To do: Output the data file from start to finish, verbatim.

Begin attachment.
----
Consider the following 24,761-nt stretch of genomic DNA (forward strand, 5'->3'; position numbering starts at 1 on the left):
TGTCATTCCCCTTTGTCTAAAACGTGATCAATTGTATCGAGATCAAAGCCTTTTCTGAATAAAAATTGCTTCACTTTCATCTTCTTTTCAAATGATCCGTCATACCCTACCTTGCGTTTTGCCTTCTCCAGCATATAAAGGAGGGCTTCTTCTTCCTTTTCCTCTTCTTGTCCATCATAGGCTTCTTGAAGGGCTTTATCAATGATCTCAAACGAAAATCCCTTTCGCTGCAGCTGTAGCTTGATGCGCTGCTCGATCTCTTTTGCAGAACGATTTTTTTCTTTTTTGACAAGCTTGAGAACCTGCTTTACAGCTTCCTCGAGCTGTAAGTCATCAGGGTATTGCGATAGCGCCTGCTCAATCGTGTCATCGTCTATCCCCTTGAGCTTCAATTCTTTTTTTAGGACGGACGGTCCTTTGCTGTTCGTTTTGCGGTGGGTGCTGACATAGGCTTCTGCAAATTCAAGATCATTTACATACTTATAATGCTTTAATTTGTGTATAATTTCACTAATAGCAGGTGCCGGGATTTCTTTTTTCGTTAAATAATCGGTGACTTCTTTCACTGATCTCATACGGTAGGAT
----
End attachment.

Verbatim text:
Consider the following 24,761-nt stretch of genomic DNA (forward strand, 5'->3'; position numbering starts at 1 on the left):
TGTCATTCCCCTTTGTCTAAAACGTGATCAATTGTATCGAGATCAAAGCCTTTTCTGAATAAAAATTGCTTCACTTTCATCTTCTTTTCAAATGATCCGTCATACCCTACCTTGCGTTTTGCCTTCTCCAGCATATAAAGGAGGGCTTCTTCTTCCTTTTCCTCTTCTTGTCCATCATAGGCTTCTTGAAGGGCTTTATCAATGATCTCAAACGAAAATCCCTTTCGCTGCAGCTGTAGCTTGATGCGCTGCTCGATCTCTTTTGCAGAACGATTTTTTTCTTTTTTGACAAGCTTGAGAACCTGCTTTACAGCTTCCTCGAGCTGTAAGTCATCAGGGTATTGCGATAGCGCCTGCTCAATCGTGTCATCGTCTATCCCCTTGAGCTTCAATTCTTTTTTTAGGACGGACGGTCCTTTGCTGTTCGTTTTGCGGTGGGTGCTGACATAGGCTTCTGCAAATTCAAGATCATTTACATACTTATAATGCTTTAATTTGTGTATAATTTCACTAATAGCAGGTGCCGGGATTTCTTTTTTCGTTAAATAATCGGTGACTTCTTTCACTGATCTCATACGGTAGGAT